Fire Beats Iron, Ice Beats… Lion?
I know some of you may be sick of talking about women in the media or The Hunger Games, but, hey, the default picture on this blog is me in period dress holding Harry Potter and the Half-Blood Prince aloft like the Holy Grail so you knew what you were getting into.
You’ve probably seen more than a few articles about Catching Fire and Frozen’s domination of the box office. However, according to this article from The Mary Sue, Frozen’s success has continued, having the best box office weekend of any film in its sixth week. It’s even poised to overtake The Lion King for highest grossing Disney animated film of all time.
Just to be clear (and to remind you of your own mortality), might I point out that that record has been held for nearly 20 years? And remember, in 1994 there was no Netflix or RedBox or Amazon Instant Video or OnDemand or surly housemate with questionably legal movie procurement skills. Not to mention TVs were smaller and tickets were far cheaper. To have this level of success in this day and age is more than a bit impressive.
Meanwhile, Catching Fire has overtaken Iron Man 3 as the highest grossing film (domestic box office wise) of 2013. The last time a female-led film did this was The Sound of Music in 1959. That’s about 55 years. While that is actually rather depressing, perhaps the success of these films will finally convince the film industry to change (even if it’s a glacially slow crawl towards change).
While some may say a female-led Disney film is hardly unique, make no mistake, Frozen ain’t your momma’s Disney princess tale (or yours for that matter). Female relationships in Disney are often non-existent (Aladdin et al), catty (The Little Mermaid, Cinderella), or toxic (Tangled, Snow White), in part due to the nature of the fairy tales they draw from, full of evil queens trying to kill younger sexual rivals. However, Frozen offers us a (comparatively) healthy, loving, positive female relationship, where the success of one sister does not detract from the other.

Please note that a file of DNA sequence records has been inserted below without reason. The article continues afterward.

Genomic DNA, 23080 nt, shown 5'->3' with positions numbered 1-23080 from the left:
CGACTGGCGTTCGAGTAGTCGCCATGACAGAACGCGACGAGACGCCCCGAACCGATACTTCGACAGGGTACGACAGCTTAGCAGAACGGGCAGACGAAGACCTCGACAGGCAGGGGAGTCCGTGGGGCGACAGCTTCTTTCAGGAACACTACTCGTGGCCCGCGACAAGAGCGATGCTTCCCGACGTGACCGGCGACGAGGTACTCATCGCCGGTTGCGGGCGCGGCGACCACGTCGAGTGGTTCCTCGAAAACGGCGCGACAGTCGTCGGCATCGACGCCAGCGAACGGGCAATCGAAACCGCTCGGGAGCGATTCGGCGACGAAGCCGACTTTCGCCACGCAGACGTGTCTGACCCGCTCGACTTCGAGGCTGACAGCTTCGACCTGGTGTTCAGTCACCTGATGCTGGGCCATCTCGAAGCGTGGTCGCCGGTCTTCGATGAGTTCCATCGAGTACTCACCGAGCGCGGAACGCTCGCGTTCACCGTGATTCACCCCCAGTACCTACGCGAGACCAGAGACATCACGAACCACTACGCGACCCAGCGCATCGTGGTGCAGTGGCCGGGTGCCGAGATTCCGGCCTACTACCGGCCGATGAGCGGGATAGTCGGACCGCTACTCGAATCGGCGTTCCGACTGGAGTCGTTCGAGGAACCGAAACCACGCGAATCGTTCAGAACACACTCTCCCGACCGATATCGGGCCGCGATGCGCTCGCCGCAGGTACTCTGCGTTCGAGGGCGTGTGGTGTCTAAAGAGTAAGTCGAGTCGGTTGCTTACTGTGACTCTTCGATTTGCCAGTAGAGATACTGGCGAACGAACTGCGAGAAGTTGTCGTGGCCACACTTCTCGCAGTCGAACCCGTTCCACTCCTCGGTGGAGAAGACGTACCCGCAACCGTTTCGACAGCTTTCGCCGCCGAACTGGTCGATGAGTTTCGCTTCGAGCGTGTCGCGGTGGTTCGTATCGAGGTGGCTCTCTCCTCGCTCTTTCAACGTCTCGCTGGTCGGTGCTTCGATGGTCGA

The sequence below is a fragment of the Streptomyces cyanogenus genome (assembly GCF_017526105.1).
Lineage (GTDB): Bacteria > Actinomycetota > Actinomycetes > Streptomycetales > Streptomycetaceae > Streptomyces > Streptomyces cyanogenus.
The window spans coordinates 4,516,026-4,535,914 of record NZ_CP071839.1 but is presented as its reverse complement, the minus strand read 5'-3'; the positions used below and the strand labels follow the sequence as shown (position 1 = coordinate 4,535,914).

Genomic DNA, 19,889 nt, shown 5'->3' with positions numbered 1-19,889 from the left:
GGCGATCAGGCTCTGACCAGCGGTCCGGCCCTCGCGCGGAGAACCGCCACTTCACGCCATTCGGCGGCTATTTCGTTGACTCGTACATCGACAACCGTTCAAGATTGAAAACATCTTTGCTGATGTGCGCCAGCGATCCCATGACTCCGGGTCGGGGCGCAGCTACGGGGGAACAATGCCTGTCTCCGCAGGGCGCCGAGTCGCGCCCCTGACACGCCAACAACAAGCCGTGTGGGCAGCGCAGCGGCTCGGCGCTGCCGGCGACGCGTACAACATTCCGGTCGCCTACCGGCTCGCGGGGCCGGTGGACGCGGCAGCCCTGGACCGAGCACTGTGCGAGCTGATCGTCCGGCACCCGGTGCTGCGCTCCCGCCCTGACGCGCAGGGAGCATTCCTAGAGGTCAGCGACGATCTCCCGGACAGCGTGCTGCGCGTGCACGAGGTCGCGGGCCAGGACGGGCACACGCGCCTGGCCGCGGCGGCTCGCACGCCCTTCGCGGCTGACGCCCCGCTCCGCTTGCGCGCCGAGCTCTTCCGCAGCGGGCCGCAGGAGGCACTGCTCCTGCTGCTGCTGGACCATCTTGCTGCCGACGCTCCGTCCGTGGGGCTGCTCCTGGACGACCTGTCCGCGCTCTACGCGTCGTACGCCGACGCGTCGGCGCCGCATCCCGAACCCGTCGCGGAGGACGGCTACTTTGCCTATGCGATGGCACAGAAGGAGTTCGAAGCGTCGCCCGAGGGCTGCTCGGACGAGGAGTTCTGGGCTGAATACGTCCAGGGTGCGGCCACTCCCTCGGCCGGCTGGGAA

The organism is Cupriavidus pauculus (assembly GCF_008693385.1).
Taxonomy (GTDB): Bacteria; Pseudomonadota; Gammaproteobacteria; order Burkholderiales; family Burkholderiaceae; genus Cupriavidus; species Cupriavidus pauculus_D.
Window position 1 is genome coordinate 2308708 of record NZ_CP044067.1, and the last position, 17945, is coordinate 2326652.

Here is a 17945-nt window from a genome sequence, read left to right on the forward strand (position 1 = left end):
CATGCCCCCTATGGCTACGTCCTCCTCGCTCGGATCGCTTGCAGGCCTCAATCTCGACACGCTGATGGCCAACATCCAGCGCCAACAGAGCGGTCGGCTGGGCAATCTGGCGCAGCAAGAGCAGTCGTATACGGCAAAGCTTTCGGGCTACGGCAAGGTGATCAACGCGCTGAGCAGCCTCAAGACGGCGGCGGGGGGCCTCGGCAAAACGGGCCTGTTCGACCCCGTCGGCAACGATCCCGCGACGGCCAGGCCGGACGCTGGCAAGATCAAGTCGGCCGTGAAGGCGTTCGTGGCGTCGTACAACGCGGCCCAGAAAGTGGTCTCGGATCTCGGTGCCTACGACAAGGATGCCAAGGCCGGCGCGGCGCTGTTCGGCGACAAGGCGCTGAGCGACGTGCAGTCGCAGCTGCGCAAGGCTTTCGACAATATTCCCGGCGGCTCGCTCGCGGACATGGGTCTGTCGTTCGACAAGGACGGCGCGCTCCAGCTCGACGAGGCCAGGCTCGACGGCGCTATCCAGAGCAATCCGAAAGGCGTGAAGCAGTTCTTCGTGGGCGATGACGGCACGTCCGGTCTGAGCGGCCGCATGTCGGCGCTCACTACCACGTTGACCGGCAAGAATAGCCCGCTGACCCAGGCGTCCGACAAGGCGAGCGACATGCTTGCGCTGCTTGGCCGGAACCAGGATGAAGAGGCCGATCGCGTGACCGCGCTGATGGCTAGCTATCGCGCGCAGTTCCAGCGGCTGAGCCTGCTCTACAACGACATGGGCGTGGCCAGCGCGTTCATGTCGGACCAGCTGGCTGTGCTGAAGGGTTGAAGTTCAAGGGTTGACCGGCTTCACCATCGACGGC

Romance, though present, also takes a backseat to the more important female relationship. Sisterly love even trumps true love by breaking a curse. What’s more, it’s the main character’s own sacrifice that breaks it, giving her far more agency than your average Disney leading lady (although I maintain that Jasmine is the most politically savvy/successful Disney princess).
Throw into the mix that Elsa is an unmarried queen running her own country and the movie had the cajones to (SPOILER) make Prince Charming into the villain, and Frozen becomes downright radical, taking Disney’s deconstruction of its own mythos, seen previously in Enchanted and Tangled, to the next level. Oh, and did I mention that Frozen features loving, well-intentioned parents who are unilaterally incorrect (leaving their children emotionally damaged shut-ins) while still being good people? Looks like Disney put on its edgy pants with this one.
Whether you like warm-hearted princesses, cold and distant snow queens, or war-haunted archers, this was a good year for the goddesses of the silver screen. Shout outs to Philomena, Gravity, The Book Thief, and all of the other female-driven films of 2013. May there be many more to follow in your footsteps.
Oh, and I am totally kicking myself for using the “A Song of Ice and Fire” pun already. I knew I should have saved that. Bugger. Oh well. Looks like the King of the Jungle may just lose his throne to the Snow Queen while The Girl Who Was On Fire tempers Iron Man’s ego.